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UBC Theses and Dissertations

Effects of relaxation on symptom distress and personal control experienced by adults with cancer Yearwood-Dance, Linda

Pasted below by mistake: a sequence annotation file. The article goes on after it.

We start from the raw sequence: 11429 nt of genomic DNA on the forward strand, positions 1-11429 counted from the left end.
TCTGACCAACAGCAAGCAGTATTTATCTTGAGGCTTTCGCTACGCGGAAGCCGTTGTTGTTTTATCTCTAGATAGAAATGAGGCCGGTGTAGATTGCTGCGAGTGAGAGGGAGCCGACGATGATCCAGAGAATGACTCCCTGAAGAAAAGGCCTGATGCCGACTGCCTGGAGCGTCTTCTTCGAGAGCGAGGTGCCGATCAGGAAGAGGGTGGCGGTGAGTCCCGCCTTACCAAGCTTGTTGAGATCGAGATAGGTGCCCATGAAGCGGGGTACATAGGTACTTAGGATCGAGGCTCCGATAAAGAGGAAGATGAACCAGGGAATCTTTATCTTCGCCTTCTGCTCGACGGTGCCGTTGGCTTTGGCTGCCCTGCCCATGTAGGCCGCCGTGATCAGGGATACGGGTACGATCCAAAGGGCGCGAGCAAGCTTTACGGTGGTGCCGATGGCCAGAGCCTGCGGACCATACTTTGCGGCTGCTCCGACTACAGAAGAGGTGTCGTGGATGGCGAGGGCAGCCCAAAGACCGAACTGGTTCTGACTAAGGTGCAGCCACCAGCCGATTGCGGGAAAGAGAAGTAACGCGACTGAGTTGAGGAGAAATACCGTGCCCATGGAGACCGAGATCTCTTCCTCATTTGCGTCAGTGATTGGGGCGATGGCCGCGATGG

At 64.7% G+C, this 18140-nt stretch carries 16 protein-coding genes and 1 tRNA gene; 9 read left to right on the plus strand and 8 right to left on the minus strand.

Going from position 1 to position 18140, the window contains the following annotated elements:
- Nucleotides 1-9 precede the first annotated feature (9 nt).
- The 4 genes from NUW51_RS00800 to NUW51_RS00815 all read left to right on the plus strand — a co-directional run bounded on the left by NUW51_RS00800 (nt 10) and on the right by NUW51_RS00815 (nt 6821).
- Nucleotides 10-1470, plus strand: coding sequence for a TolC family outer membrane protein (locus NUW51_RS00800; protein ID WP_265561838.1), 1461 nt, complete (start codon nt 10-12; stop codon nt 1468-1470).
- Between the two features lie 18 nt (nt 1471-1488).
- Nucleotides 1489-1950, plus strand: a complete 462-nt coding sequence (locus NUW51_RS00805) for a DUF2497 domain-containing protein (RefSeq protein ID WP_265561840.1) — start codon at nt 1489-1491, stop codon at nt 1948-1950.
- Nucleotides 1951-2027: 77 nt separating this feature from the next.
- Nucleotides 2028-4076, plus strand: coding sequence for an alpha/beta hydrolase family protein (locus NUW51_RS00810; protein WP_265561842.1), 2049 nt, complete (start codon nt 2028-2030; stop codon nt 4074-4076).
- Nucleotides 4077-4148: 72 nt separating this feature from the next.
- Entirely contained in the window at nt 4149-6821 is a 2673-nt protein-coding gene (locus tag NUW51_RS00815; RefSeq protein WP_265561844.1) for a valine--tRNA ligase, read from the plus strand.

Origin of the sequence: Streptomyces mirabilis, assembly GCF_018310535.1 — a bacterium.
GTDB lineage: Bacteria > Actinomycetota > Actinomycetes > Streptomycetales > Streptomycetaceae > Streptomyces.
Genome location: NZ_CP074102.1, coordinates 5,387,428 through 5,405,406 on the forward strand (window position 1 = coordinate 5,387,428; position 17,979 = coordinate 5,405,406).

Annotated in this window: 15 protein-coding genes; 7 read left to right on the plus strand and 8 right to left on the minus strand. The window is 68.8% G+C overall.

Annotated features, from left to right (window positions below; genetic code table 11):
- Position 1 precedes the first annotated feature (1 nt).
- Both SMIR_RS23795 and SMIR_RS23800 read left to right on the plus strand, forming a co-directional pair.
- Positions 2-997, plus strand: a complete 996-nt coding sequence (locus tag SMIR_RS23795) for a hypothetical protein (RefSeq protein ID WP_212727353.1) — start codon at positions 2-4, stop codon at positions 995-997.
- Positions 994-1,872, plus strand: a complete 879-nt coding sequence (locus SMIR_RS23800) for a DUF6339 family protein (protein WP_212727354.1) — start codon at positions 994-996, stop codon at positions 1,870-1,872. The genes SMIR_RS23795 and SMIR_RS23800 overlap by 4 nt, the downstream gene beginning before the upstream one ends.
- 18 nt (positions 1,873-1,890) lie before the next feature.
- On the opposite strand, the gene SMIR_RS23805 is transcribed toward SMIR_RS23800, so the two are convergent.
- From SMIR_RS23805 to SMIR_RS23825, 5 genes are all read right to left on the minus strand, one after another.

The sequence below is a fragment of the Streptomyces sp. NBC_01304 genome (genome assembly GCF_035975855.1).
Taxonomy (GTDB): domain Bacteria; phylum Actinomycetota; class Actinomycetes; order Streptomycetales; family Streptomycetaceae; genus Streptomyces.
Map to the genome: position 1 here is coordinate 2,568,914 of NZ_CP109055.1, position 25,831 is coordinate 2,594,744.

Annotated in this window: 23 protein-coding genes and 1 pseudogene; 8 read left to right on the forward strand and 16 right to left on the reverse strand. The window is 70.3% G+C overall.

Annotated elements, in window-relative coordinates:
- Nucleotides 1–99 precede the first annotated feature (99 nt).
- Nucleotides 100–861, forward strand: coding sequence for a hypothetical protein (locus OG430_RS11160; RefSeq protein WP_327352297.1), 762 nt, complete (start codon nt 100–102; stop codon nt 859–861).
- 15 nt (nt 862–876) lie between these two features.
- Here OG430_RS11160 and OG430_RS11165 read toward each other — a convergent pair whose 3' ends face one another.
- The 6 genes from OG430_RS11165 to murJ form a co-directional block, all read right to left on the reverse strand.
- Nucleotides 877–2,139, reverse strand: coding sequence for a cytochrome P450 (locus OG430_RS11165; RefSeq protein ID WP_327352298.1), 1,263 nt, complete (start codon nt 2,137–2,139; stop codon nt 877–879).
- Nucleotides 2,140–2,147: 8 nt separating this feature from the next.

The use of behavioral therapies, such as relaxation therapy, is well documented in the literature as an intervention which may control some of the symptoms and symptom distress associated with the use of chemotherapy within the experience of cancer. However, over 50% of individuals with cancer are also treated with radiation therapy, either alone or in combination with chemotherapy. Individuals being treated with radiation therapy experience symptoms and related distress similar to those associated with chemotherapy as well as a loss of personal control. The purpose of this study was to determine the effect of relaxation therapy on symptom distress and personal control as perceived by adults receiving abdominal/pelvic external radiation treatment for a diagnosis of cancer. A quasiexperimental design, the nonequivalent control-group, was used to achieve the purpose of this study. It was hypothesized that the daily use of relaxation therapy by individuals receiving radiation therapy would decrease the amount of symptom distress and increase the amount of personal control perceived. The sample consisted of twenty eight individuals, fourteen in the control group and fourteen in the intervention group. Data were gathered by interview, two sets of questionnaires, and written diaries. The interview was done before the participants began their radiation treatment. The questionnaires were also completed at this time and then again three weeks after the treatment began. A diary was kept by those in the intervention group who were also taught a specific relaxation technique and asked to record the number of times they used the technique and any comments. To answer the two hypotheses, summary statistics were used. The results indicated that individuals who used relaxation therapy perceived a decreased amount of symptom distress than those in the control group. The Mann-Whitney U Test indicated that this difference was at the .05 level of significance. On this basis the first hypothesis was accepted. The results also indicated that there was no significant difference between the groups in the amount of perceived personal control. On this basis, the second hypothesis was not accepted. A recommendation based on this research study was for nurses to become knowledgeable in the use of relaxation techniques. Further research to better understand the cancer experience in relation to personal control was also recommended to enable nurses to provide appropriate and effective care to these individuals.

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